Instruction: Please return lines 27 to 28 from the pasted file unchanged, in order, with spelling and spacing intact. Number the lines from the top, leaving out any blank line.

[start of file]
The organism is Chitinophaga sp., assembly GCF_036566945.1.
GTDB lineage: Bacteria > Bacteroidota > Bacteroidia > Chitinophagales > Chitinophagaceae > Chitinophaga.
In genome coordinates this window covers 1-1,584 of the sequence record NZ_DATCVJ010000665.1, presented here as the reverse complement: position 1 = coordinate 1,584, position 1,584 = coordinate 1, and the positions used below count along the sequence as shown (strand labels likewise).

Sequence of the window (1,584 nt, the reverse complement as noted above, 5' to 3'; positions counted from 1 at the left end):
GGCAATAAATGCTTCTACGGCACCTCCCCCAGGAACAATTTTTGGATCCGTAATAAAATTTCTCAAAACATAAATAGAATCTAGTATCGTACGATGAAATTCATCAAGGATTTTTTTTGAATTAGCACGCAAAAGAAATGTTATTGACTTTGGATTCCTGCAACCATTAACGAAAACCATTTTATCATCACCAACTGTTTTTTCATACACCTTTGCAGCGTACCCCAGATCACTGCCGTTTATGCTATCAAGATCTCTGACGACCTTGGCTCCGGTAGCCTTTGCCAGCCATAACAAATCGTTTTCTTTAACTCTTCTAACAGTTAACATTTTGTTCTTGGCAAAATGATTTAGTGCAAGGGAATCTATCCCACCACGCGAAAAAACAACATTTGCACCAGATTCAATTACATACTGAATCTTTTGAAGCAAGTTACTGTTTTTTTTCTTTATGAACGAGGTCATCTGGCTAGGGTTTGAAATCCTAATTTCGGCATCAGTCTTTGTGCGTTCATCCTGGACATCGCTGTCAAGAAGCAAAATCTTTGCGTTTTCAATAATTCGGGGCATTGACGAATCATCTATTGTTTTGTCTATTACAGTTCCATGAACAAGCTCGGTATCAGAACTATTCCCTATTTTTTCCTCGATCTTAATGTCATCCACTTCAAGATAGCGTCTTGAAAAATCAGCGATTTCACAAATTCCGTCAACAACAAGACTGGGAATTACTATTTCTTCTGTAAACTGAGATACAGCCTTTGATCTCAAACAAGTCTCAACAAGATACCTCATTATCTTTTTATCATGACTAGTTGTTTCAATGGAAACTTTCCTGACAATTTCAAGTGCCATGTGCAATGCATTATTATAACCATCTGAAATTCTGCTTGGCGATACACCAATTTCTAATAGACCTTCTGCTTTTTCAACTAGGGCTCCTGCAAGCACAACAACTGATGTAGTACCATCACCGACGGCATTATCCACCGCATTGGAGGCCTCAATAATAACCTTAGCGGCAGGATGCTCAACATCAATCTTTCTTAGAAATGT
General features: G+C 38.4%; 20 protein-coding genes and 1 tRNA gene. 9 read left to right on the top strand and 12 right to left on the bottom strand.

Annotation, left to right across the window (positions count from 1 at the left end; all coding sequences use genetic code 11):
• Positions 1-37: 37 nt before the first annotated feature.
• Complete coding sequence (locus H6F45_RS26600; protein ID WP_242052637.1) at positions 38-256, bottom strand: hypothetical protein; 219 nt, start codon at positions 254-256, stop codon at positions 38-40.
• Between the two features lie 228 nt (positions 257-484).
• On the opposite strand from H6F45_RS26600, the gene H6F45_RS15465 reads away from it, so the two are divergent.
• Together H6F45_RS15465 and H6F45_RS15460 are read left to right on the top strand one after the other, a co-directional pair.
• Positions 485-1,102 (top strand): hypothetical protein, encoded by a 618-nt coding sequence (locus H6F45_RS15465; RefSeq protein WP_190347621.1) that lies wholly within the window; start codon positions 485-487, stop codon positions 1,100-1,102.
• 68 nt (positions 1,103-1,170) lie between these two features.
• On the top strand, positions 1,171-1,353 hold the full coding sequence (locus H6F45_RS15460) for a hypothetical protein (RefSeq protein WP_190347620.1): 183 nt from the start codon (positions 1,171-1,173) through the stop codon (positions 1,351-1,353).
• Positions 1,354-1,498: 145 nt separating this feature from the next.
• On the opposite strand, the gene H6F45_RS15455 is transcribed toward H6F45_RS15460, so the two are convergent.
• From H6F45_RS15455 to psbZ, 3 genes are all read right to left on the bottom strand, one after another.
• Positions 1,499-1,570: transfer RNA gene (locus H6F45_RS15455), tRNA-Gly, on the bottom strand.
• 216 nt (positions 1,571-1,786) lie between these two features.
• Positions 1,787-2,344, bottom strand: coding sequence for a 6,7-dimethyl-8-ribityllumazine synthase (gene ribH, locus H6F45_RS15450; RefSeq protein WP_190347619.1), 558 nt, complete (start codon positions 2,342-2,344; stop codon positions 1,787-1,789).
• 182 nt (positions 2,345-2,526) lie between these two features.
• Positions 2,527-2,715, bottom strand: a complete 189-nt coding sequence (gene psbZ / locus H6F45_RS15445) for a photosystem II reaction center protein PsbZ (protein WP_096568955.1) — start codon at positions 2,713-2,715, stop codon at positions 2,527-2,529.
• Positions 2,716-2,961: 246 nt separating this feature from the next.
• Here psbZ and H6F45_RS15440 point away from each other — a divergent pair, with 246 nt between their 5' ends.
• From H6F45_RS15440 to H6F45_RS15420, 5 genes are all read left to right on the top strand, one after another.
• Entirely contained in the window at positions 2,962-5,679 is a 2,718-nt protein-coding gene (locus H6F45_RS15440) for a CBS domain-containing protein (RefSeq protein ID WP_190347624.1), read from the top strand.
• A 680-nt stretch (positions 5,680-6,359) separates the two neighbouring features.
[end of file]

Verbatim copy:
• Entirely contained in the window at positions 2,962-5,679 is a 2,718-nt protein-coding gene (locus H6F45_RS15440) for a CBS domain-containing protein (RefSeq protein ID WP_190347624.1), read from the top strand.
• A 680-nt stretch (positions 5,680-6,359) separates the two neighbouring features.